PROJECTS to improve people’s health and wellbeing have been given financial boosts thanks to lottery funding.
The John Pounds Centre, in Queen Street, Portsea, was given £375,862, by the Big Lottery Fund’s latest pot of £32.7m for community projects.
The money will be used on an existing scheme called Seeds4Change, which was set up to help people take control of their own health and wellbeing.
The project targets people living with diabetes, obesity, cardiovascular disease and recovering from cancer.
The money will be used to help offer activities and training relating to both their physical as well as emotional health needs.
Portsmouth South MP Flick Drummond said: ‘This award will go a long way to help the community in Portsea.
‘I’m delighted that such a great organisation has been recognised in this way.
‘The money is to be used by charity’s Positive Plus project to help those in need of addressing their health and wellbeing.
‘I was also delighted to see that some of the money will be used to promote training opportunities for a number of young adults to learn employment and enterprise skills by running a healthy juice and smoothie bar at the centre.
‘I wish John Pounds all the best in their endeavours.’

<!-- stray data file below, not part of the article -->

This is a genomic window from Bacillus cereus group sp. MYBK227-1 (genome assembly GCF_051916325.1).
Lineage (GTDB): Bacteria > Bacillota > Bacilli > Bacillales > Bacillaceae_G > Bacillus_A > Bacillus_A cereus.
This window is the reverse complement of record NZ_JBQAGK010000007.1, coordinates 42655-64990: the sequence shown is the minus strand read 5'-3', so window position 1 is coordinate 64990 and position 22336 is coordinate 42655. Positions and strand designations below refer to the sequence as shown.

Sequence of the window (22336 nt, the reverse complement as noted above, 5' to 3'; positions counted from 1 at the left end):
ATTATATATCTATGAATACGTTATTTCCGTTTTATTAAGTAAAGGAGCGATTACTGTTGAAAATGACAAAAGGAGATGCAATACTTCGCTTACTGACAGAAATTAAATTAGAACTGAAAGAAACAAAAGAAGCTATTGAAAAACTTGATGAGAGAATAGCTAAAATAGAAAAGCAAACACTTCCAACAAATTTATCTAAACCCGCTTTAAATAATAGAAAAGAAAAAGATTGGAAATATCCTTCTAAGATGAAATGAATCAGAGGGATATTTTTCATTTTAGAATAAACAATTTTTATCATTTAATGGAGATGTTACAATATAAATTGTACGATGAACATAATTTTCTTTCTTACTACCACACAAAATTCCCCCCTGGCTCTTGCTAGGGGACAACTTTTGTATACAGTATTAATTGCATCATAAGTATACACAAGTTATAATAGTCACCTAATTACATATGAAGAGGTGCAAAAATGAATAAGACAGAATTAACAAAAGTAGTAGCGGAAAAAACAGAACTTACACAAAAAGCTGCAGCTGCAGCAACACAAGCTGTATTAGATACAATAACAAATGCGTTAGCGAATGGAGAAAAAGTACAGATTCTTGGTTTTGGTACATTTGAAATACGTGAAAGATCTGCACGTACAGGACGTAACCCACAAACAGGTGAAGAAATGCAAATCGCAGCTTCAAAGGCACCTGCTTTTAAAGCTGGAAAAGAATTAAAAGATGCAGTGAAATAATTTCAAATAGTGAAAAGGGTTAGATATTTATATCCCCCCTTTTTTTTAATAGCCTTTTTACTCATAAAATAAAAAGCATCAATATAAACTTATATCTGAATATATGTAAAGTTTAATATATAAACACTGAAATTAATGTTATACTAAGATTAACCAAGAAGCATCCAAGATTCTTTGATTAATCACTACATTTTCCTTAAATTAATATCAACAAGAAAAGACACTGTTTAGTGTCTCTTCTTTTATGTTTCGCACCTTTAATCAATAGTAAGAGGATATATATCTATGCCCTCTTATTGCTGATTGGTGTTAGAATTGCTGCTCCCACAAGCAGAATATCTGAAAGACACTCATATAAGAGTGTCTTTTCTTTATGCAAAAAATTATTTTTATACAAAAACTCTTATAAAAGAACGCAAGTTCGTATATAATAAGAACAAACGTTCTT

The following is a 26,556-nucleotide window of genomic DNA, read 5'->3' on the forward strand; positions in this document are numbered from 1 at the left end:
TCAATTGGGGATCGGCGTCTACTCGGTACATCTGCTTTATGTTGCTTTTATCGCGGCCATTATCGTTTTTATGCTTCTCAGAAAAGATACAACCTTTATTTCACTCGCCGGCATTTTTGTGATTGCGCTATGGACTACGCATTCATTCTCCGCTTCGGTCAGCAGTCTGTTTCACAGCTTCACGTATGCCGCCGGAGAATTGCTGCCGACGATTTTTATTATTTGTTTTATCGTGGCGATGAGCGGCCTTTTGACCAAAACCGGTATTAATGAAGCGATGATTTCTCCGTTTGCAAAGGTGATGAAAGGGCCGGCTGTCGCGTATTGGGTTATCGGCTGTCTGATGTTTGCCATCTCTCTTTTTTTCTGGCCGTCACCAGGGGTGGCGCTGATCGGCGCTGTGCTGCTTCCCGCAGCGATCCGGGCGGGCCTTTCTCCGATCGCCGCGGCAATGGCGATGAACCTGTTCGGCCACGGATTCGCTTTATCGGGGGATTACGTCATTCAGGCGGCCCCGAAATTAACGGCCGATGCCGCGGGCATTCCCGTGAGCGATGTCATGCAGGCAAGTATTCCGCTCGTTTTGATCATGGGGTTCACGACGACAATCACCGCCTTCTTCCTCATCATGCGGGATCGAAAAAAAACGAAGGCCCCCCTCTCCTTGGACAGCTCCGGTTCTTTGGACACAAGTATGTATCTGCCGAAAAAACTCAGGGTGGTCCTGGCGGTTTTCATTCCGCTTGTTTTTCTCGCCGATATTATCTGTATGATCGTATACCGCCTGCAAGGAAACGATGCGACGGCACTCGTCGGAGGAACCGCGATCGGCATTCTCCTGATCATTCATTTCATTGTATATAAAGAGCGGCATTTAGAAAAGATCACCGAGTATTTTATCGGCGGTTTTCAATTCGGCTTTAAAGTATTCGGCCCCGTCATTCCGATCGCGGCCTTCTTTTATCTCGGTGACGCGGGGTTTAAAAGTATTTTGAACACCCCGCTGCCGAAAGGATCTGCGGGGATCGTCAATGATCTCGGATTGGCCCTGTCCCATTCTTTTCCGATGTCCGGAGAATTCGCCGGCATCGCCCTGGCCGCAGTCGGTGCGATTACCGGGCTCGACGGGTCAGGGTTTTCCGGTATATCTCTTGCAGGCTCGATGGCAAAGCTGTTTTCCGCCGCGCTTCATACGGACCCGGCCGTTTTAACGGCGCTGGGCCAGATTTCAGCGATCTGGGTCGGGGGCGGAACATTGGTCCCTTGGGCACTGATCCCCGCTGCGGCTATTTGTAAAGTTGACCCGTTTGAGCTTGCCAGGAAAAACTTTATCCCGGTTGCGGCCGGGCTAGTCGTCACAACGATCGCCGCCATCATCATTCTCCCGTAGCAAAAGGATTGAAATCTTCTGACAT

Another project that benefited from lottery funding was Tongues and Grooves, which was awarded £9,500.
The poetry scheme, which is based at the Square Tower in Old Portsmouth, will use it for a community project called Diving into the Wreck – A Journey out of Addiction.
The cash will fund work with a professional writer, director and production team to develop a multi-media production that can be performed for organisations working with addiction and at schools and colleges.
This will raise awareness of psychoactive substances and addiction in general, and provide opportunities for people with addictions to gain transferable skills, self confidence and aid recovery.
Lyn Cole, Big Lottery Fund England grant-making director, said: ‘It’s heart-warming to see so many fantastic projects, whether it be providing vital support for those with life-changing injuries, encouraging young people to reach their potential, or working to keep our communities safe.’